It was for this reason that so many of us could be found sitting in the Midtown Center computer lab last Tuesday, listening to a presentation given by Deborah Friedman, the Human Resources Assistant from Random House, Inc. The M.S. in Publishing program, in cooperation with Bookjobs.com and the Association of American Publishers (AAP), hosted the informational session.
Miss Friedman opened the talk by asking each of us to introduce ourselves, what undergraduate work we did, and which aspect of the publishing industry we are interested in. Once she had a sense of what we were interested in, she started in to her presentation. She began with an overview of Random House, Inc., and then delved into the entry level positions and career paths for each of their many departments. She also impressed us with the benefits package that Random House employees enjoy.
Then she gave us what we were all waiting for – those valuable tips for applications, resumes, cover letters, and interviews. Here are a few of the valuable tidbits we picked up from her:
- Don’t apply across the board to every job that is offered – be specific and make sure your experience matches the criteria that the position requires.
- If you are asked to provide references, be sure to notify those people that they may be contacted!
- Your cover letter is often looked at even before your resume, so make sure it stands out!
- Tailor it to the job you are applying for – don’t just send a general letter. Talk about why your experience fits the job description.
- Make sure you have the correct names of the people and of the company! It sounds obvious, but she said that they often receive letters written to a different company. Yikes!
- Try for 3-4 paragraphs to fill out the page. But go for quality over quantity!
- Highlight your experience! It represents YOU, so give it effort. Make it clean, simple, and show attention to detail.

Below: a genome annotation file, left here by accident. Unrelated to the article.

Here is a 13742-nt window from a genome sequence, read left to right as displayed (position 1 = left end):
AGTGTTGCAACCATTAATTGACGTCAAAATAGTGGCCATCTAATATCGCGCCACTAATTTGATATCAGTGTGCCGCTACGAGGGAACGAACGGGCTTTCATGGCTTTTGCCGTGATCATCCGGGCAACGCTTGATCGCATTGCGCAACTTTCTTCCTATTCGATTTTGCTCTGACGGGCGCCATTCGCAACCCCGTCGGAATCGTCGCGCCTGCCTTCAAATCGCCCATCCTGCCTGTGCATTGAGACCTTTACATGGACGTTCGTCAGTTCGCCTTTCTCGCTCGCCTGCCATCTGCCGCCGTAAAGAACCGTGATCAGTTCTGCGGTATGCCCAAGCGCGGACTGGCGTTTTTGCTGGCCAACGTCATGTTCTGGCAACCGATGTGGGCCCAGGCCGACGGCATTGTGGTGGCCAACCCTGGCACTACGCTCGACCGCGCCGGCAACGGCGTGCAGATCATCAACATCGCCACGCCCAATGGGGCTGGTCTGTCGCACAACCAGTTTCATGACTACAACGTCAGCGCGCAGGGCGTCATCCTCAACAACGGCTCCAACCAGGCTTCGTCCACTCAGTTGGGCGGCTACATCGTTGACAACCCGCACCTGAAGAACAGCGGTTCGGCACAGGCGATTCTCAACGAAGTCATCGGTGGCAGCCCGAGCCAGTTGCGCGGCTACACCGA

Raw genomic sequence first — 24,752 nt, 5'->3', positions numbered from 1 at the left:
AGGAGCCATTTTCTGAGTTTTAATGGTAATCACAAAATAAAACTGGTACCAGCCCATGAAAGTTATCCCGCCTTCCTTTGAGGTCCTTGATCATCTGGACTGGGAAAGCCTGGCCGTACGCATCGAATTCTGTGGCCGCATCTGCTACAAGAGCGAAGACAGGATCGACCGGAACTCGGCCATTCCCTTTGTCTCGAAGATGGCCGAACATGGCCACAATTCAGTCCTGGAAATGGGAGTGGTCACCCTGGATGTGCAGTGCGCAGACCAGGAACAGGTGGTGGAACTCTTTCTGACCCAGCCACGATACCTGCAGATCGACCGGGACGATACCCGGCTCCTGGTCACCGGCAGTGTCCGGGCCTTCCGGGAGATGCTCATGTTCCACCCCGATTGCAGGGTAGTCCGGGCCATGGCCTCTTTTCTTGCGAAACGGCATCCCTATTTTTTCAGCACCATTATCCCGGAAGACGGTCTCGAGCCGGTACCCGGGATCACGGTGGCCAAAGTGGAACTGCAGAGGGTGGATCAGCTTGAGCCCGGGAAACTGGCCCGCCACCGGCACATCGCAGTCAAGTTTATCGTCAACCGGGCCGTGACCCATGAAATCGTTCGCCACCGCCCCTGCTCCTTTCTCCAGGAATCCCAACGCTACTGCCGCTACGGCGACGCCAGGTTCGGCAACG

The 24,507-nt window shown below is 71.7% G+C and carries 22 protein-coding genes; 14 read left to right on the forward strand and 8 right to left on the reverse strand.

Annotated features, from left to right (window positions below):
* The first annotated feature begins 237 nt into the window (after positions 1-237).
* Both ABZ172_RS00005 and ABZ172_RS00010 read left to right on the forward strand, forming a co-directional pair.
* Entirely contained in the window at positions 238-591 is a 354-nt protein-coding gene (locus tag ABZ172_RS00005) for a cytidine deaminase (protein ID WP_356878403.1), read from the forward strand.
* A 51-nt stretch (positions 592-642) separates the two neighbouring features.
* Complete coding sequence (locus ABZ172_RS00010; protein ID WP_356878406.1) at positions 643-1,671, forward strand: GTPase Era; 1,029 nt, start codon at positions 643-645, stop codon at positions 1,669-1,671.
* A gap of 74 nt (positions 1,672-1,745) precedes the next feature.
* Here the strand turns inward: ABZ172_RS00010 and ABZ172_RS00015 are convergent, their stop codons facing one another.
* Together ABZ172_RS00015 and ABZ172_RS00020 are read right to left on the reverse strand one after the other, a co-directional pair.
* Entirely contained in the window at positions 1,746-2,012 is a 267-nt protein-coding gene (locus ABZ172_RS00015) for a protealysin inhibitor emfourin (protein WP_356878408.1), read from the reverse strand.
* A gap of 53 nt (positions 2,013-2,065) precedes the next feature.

- Office and administrative experience is ALWAYS a plus, and internship experience is very valuable.
- If you have a blog or are involved in social networks, make sure you include those too.
- Show up ON TIME. Even early is acceptable, but don’t show up any more than 15 mins early. That can throw off someone’s schedule and make you look too eager.
- Dress appropriately. If possible, ladies should wear a skirt and heels, and gentlemen should wear nice slacks and shoes (no sneakers!)
- You are usually meeting with more than one person, so try to get (and remember) names.
After the interview:
- Send a thank-you note to every person you met with, and send it as quickly as possible after the interview takes place. Make sure you write more than just a line or two, and try to personalize it to each individual you met (mention something they said or something that you connected with them over). This can be just as important as your cover letter and resume!
- Follow up. After you send your thank-you notes, give it about 5 days to a week before you send a follow up email. If you don’t get a response after a few more days, then try calling.
- If you don’t get the job, don’t be afraid to ask for feedback. If there’s something that you could have done better, you’ll know for next time!
Check out the career opportunities available at Random House here: www.careers.randomhouse.com
Ms. Friedman’s presentation was extremely informative, so be sure to keep an eye out for more opportunities to attend guest presentations at Pace!